Asphalt shingle roofing is designed to last about 20 years. If a shingle roof lasts 30 years, the homeowner is getting a good investment. With the Michigan weather elements, your roofing materials are simply aged and deteriorated after 20 years.
The roof starts to age from the time it is installed on your home. If you keep track of the condition it can help you from un-welcomed leaks or surprises. A few warning signs to look for include:
Tiny little stones on the surface of shingles are called granules, which protect the asphalt from UV rays. If a large number of these granules are lost from the shingle, the asphalt dries out and loses the ability to remain watertight. You might find build up of these granules in your gutters.
The sun dries the shingle resulting into curling on the corner. Blistering and granule loss result in roof leaks. Both curling and blisters are closely related and are both caused by not having enough asphalt applied to the shingle. This is too typical of shingles that are produced to lower specs to meet pricing guidelines. That is why we are very selective about roofing materials we use.
Poor or faulty workmanship or improper installation on a recent roof can cause the shingles to fly away the first time winds hits over 40 MPH. Other factors include age of the roof. Shingles are fixed on the roof in two ways: by nails and then by seal strip. When shingles are nailed down properly, the sun and high temperature will seal the strip effectively gluing the shingles together. Over time this seal can break down and lose its ability to hold down the shingles.
There is no standard answer to this. There are many variables that effect the life of a roof. Certain guidelines are available to equip you with reasonable expectations.
Though every homeowner wants to know that upfront, it is difficult to give a standard answer. You will have an exact answer to that question once we prepare the proposal.
We recommend and use GAF more than any other shingle. GAF roofing shingles are top-of-the-line asphalt shingles that offer a variety of styles and colors to complement your home and taste. We do not recommend or use local manufactured or non-certified shingles. GAF shingles are certified and fit into the budget, which is often the main concern for homeowners. Upon evaluating your roof, we’ll be able to make a recommendation specifically suited to your needs, budget, and home structure.
Most common questions we get about permits for a roofing project are:
About 80% of the time a permit is required. Though it depends on the city or township of your home. If required, we can help you out and it will be part of your proposal automatically when we quote your roof. We can take care of all permits and necessary inspections.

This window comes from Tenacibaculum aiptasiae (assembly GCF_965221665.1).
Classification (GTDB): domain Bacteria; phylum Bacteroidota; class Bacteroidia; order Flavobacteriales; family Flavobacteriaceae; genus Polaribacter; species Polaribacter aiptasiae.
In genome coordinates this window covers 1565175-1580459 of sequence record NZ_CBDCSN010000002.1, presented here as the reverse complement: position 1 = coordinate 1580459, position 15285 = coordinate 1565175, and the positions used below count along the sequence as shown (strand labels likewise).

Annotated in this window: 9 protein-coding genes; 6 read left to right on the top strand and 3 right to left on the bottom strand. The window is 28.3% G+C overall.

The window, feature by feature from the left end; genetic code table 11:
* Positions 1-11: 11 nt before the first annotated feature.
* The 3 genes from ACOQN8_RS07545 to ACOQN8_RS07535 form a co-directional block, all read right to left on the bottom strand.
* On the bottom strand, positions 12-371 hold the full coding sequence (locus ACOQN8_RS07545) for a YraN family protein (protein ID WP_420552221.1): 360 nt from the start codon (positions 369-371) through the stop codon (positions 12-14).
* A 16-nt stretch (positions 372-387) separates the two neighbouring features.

However, we do not include the permit costs in our estimate because of variability of permit costs according to area. Our team will go over any additional costs incurred by the permits with you. We hold great working relationships with the permit authorities and are experienced and familiar with pulling permits.
Most municipalities require a final inspection which we will make you aware of in advance of doing your project. Sometimes, an “open roof inspection” is also required to assure proper compliance under your shingles. Irrespective of the kind of permit or inspection required, 911 Roofing will ensure that you are at ease and you won’t have to be concerned about it. With us on your side, you don’t have to worry about hidden charges.
It is recommend that you remove or secure any fragile items on the walls or ceilings inside your home. During the installation of your roof there will be some vibration on your walls and ceilings, which can cause the items to fall. We hold no responsibility for any such damage caused.
Our roofing team will commence your roof installation between 7:00 and 7:30 in the morning on the scheduled day, we recommend that you move your vehicles out of the garage and onto the street the night before so that we do not intrude on your morning routine.
Unlike other roofers, our team puts special emphasis on protecting your home during a roofing installation. Since every home is different and so are the measures taken suiting each home, there is no standard answer for this question.
The material haulers we use to transport the materials are loaded up for every job with an arsenal of protective materials deemed necessary that during the original inspection of your roof. We emphasise on appropriate care to be setup before the first crew member climbs the ladder to commence the roofing project.
According to State law in Michigan, if you’re working on any roof other than your own, you are required to be licensed; both personal and business license are required.
Often the homeowner ask us about that and we feel happy that they are aware of the existing rules. Legitimate roofing companies carry substantial insurance coverage to protect you, their employees, their equipment and vehicles. You probably won’t have to ask a reputable roofer to see proof of their license and insurance, or at least you won’t with us because it’s a standard with every proposal we issue.
Recommended nails per shingle by most of the shingle manufacturers is at least four nails per shingle and six in high wind areas such as Florida and Oklahoma. The minimum number of nails are good enough for fast buck roofing companies, and using cheap roofing nails.